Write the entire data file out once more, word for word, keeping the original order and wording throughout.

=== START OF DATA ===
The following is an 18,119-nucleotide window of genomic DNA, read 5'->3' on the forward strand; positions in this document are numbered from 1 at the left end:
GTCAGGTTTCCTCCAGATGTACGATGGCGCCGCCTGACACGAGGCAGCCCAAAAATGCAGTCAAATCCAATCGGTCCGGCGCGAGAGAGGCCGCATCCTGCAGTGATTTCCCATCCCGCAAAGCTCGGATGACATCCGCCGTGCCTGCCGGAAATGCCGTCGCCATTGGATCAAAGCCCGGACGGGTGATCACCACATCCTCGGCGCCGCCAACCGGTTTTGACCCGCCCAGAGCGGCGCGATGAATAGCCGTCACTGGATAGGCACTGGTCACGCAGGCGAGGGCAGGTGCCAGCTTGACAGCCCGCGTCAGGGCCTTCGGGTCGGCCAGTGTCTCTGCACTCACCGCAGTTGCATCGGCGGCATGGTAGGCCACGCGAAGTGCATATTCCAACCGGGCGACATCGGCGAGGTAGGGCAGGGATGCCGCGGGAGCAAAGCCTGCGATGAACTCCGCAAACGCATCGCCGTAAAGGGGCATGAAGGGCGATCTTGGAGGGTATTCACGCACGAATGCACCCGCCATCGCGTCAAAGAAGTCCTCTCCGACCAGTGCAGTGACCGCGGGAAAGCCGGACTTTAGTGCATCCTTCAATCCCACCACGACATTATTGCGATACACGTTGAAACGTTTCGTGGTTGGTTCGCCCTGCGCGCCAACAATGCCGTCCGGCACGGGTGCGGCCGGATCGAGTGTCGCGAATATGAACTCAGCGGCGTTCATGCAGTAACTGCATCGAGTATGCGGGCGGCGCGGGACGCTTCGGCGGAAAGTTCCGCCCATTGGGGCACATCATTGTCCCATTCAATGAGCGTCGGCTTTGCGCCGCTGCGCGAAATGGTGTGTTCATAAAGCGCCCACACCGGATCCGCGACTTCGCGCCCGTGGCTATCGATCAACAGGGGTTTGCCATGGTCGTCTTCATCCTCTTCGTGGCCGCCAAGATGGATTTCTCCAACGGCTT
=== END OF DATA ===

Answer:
The following is an 18,119-nucleotide window of genomic DNA, read 5'->3' on the forward strand; positions in this document are numbered from 1 at the left end:
GTCAGGTTTCCTCCAGATGTACGATGGCGCCGCCTGACACGAGGCAGCCCAAAAATGCAGTCAAATCCAATCGGTCCGGCGCGAGAGAGGCCGCATCCTGCAGTGATTTCCCATCCCGCAAAGCTCGGATGACATCCGCCGTGCCTGCCGGAAATGCCGTCGCCATTGGATCAAAGCCCGGACGGGTGATCACCACATCCTCGGCGCCGCCAACCGGTTTTGACCCGCCCAGAGCGGCGCGATGAATAGCCGTCACTGGATAGGCACTGGTCACGCAGGCGAGGGCAGGTGCCAGCTTGACAGCCCGCGTCAGGGCCTTCGGGTCGGCCAGTGTCTCTGCACTCACCGCAGTTGCATCGGCGGCATGGTAGGCCACGCGAAGTGCATATTCCAACCGGGCGACATCGGCGAGGTAGGGCAGGGATGCCGCGGGAGCAAAGCCTGCGATGAACTCCGCAAACGCATCGCCGTAAAGGGGCATGAAGGGCGATCTTGGAGGGTATTCACGCACGAATGCACCCGCCATCGCGTCAAAGAAGTCCTCTCCGACCAGTGCAGTGACCGCGGGAAAGCCGGACTTTAGTGCATCCTTCAATCCCACCACGACATTATTGCGATACACGTTGAAACGTTTCGTGGTTGGTTCGCCCTGCGCGCCAACAATGCCGTCCGGCACGGGTGCGGCCGGATCGAGTGTCGCGAATATGAACTCAGCGGCGTTCATGCAGTAACTGCATCGAGTATGCGGGCGGCGCGGGACGCTTCGGCGGAAAGTTCCGCCCATTGGGGCACATCATTGTCCCATTCAATGAGCGTCGGCTTTGCGCCGCTGCGCGAAATGGTGTGTTCATAAAGCGCCCACACCGGATCCGCGACTTCGCGCCCGTGGCTATCGATCAACAGGGGTTTGCCATGGTCGTCTTCATCCTCTTCGTGGCCGCCAAGATGGATTTCTCCAACGGCTT